In the prints of Kamisaka Sekka (Japanese, 1866–1942), nature and traditional objects are gently abstracted, form and color merging in highly imaginative compositions that express rather understated moods. This most Japanese of artists— an exponent of the Rimpa school, which can be traced to seventeenth-century Kyoto—spent time in Glasgow and was fascinated by the intersections of East and West.
In addition to his work as a designer (he specialized in lacquer and porcelain designs and taught at the Kyoto Municipal School of Arts and Crafts), Sekka produced a number of print collections, none greater than Chigusa, usually translated as “one thousand grasses.” This remarkable set of fifty-four woodblock prints in three volumes was published in 1899 and 1900. The series, whimsical and eclectic, suggests an artist’s sketchbook: the stylized view of the moon clutched at by snowy branches follows a playfully decorative snapshot of discarded fans and the lakeside willow and cherry blossom.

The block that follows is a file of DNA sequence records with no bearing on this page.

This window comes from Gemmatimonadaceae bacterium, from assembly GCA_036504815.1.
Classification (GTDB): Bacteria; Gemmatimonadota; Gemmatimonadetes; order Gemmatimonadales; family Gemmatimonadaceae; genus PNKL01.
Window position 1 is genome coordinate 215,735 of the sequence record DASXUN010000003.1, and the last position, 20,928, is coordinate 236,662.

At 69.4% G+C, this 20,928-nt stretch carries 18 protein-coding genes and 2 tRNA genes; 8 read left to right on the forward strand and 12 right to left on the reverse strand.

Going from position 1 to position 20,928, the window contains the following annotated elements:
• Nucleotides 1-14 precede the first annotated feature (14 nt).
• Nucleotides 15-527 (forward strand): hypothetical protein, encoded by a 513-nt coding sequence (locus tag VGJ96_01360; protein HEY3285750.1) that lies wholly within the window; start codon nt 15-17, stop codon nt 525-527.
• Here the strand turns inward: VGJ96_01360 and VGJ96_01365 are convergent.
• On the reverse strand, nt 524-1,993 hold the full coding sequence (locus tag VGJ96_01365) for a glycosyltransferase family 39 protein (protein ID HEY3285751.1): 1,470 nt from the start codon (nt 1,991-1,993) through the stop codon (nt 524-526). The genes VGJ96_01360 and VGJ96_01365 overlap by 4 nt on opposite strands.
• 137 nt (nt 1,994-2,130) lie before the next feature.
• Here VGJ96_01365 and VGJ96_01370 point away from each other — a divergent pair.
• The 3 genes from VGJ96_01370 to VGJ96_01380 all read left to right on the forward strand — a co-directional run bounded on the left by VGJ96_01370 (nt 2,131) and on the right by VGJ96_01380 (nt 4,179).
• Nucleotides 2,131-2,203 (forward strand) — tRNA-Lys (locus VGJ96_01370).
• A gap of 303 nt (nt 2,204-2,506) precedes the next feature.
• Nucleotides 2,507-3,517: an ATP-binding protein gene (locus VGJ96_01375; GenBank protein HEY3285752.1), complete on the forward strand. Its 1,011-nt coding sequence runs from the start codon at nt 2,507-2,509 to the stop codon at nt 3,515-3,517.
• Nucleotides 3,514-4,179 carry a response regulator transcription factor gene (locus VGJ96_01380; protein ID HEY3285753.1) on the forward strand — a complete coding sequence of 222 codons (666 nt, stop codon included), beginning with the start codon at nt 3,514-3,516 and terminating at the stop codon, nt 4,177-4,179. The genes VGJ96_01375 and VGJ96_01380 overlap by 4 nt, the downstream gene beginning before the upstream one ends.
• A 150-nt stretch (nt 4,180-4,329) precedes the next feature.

Contains five each of the following notecards:
Willow and cherry blossom, from One Thousand Grasses, volume one, 1903 edition
Moon over snowy branches, from One Thousand Grasses, volume one, 1903 edition
Takao, from One Thousand Grasses, volume one, 1903 edition
The first sunrise, from One Thousand Grasses, volume two, 1903 edition